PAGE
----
Late in the summer of my seventeenth year, I decided I wasn’t getting any younger, and I had to do something about the growing pile of unread young adult novels on my bookshelf. In a few months, I would be 18. Adulthood was looming, and it wouldn’t be long before I became too old to read stories about teenagers. Soon enough, I would feel the need to move on.
I kept thinking of a classic Twilight Zone episode about a bank teller who never has any time to read, which is a damn shame, because he lives for it. The world literally has to end before he can even crack a book open — and then his glasses break.
It’s a funny thought: I was 17, and I was running out of time.
I couldn’t be like Burgess Meredith, trapped in his own solitude, unable to turn to even fiction for kinship because it was too late. So I made a choice: For at least the rest of the year, I would read only YA and nothing else. I put off the rest, certain that I had the rest of my life to get to them.
That was the year I kept inadvertently locking eyes with a crush when we’d pass each other in the hallways, eventually working our way up to the slightest of smiles — I didn’t find out his name until a year later, so I called him Dev, because he looked like Devon Bostick. That was the year I met William Beckett and Nick Jonas. That was the year I started a zine, wrote poetry almost compulsively, and went out all alone in a foreign city, taking trains and navigating strange streets.
But when I think back to when I was 17, my most vivid, definitive memory is of reading. On a jeepney ride, at the food court, in a library. Pixels on my phone, bookmarks in a paperback, creases on the spine of a secondhand copy.
Long before farther-reaching media finally realized that we as an audience crave diversity and that representation sells, there were already YA novels that featured protagonists of all races, genders, sexualities, body types, and backgrounds. The books were tackling the likes of dealing with grief, mental health, living with a disability, dysfunctional families, surviving abuse, and other important topics that may be difficult to discuss with others — but through these stories, readers who may be going through similar situations can find solace and understanding, and maybe even a way to cope and keep going.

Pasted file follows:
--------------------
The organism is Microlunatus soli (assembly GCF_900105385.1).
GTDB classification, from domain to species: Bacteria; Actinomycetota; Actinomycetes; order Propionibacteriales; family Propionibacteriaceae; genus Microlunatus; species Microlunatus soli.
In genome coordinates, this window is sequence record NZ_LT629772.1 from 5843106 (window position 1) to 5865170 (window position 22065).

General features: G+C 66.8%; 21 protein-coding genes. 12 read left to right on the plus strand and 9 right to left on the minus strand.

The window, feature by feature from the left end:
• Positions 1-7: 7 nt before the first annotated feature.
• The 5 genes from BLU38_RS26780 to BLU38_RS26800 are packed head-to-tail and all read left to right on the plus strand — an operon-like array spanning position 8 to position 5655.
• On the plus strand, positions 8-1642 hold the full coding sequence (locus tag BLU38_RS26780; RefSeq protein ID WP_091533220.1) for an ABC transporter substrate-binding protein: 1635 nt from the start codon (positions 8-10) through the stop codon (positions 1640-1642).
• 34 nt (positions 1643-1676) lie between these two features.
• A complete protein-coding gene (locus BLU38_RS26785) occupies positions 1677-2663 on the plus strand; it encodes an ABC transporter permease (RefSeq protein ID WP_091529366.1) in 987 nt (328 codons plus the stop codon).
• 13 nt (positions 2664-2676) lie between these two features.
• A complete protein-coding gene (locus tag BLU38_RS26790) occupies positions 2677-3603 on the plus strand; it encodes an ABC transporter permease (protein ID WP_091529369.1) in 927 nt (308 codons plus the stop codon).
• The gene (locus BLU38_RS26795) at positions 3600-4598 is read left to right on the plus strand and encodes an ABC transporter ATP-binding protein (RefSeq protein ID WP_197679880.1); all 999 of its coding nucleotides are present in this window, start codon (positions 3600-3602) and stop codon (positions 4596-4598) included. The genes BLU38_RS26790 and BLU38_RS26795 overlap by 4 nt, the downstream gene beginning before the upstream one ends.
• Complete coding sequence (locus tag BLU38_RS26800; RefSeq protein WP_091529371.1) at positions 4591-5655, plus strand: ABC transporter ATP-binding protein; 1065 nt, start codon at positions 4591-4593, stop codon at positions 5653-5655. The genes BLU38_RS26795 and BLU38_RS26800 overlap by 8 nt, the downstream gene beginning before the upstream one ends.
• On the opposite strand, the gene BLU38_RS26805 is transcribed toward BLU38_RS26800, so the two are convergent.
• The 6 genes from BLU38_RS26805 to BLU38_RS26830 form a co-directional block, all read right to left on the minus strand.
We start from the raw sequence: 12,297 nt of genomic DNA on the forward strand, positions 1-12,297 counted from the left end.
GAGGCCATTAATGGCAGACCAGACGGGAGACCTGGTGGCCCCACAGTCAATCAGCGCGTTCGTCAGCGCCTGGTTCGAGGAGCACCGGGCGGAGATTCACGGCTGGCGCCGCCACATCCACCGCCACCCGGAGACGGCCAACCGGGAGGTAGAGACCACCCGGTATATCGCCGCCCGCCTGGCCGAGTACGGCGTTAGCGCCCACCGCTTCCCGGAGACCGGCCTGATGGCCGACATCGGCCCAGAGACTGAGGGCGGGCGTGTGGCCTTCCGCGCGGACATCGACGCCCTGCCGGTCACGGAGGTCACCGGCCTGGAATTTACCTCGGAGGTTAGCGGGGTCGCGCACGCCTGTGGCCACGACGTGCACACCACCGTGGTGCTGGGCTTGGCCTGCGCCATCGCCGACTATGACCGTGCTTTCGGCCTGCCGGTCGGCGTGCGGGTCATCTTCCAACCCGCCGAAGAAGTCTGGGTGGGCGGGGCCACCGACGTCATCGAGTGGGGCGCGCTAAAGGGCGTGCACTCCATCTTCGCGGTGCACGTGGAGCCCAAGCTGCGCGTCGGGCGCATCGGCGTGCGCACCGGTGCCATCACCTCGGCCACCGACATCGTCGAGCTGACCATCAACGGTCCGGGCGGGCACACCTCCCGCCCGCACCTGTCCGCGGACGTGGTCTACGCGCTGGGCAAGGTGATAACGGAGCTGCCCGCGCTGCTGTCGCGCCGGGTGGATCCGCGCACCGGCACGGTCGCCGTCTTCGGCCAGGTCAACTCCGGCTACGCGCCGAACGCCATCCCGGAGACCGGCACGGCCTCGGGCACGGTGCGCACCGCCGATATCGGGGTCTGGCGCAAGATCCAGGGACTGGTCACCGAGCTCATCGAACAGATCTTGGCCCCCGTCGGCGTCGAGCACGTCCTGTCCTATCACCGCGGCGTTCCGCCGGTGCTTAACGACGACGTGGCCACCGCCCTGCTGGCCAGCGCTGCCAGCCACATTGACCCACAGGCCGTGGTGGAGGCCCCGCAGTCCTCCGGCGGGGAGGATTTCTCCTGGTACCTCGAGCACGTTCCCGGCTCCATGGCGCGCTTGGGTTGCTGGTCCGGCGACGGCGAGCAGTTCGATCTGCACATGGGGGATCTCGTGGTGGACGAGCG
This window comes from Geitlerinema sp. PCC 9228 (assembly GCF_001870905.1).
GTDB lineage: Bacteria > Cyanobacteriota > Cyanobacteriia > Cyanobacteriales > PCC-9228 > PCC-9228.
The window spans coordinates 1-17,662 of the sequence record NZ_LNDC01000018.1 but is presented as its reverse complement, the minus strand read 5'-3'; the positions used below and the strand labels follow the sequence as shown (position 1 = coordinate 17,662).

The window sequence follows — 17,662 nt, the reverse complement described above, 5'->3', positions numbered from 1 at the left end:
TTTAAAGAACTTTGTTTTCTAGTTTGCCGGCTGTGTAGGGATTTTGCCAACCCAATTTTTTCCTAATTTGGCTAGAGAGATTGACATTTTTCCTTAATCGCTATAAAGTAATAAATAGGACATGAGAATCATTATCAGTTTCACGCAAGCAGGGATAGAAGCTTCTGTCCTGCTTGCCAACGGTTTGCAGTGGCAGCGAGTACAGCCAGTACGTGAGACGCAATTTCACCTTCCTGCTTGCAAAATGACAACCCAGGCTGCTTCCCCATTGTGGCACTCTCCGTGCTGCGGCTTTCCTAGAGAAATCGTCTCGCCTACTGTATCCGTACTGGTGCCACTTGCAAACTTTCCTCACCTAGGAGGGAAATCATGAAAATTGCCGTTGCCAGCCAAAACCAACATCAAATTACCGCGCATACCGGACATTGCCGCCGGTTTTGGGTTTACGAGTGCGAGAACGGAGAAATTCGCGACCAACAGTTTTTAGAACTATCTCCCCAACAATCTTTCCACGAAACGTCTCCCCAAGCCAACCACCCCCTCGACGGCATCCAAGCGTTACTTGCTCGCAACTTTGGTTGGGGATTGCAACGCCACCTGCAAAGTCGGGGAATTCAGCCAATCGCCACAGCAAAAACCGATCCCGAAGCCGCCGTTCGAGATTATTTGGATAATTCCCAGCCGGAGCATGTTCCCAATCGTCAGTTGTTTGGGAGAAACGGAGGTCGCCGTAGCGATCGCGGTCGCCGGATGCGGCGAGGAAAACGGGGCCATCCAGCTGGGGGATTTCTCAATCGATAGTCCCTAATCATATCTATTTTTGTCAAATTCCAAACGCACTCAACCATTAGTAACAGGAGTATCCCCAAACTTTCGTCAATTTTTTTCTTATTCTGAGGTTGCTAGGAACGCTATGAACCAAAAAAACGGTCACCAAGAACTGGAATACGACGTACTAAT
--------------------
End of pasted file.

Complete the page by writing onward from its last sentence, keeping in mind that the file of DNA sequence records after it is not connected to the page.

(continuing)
What I also loved, and continue to adore about YA is getting to live vicariously through it, because of the genre’s unfailing capability to capture the teen experience in a way that’s authentic yet fantastic. Travel through time, visit a different country, or go on a road trip. Stay awhile in quaint small towns that you’ll eventually know like the back of your hand. Have an adventure all over a sleepless city in just one night. YA books have it all: music festivals, meet-cutes, sudden fame, prom. So many others.
My personal favorites are the ones about estranged childhood best friends who find their lives entangled once more. At first it’s stilted and awkward, but then they gradually break down barriers and grow closer, and before you know it, they’ve fallen in love. Nothing like a good slow burn.
I once asked Hannah Harrington, author of Saving June and Speechless, how she writes such great love interests, and she said, “What I like to do is try and write fictional boys who are not perfect, but are perfect for the protagonists I am pairing them with.” The one constant variable, she added, is respect. “I think you can totally gain strength from relationships, and they can help you be more empowered in ways. And bottom line, I think everyone wants to find someone who just truly understands them and wants to stick around even after seeing the messy parts of ourselves, whether it be friend or romantic partner.”
So that’s how young adult fiction royally ruined my romantic standards. I’m (probably not) kidding.
I read a lot that year. My all-time record was 15 books in one month. I read so many that I’ve completely forgotten some books and completely outgrown others. (Good riddance, John Green.) My friends and I formed an unofficial book club: We all read Gayle Forman’s Just One Day at the same time and cried about it to each other, and when she visited the country for a signing tour, we all sat on the floor of the bookstore to wait our turns and discuss the parts that made us swoon, frustrated us to no end, made us think and feel.
Fast-forward six years, and I’m still pretty into YA. It’s an industry and community that continues to thrive and challenge how we live and see things, somehow managing to be both comfortably familiar and constantly disruptive.
Because of YA, I know myself better, and I’m more equipped to appreciate the world I live in. I get to develop along with characters who are learning from their mistakes and figuring out what they want to do and who they want to be. I’m reminded time and time again of the importance of friendship and realizing that our parents are only human. I can be a better person.
When I think of young adult books, I think of how fervently you can love something. I think about being young enough to stick to the smallest of plans and see it through. That kind of pure, reckless conviction fades a little as you get older — but the ardent excitement you get for the things you love and what makes you happy, I’ve come to find that it never really goes away.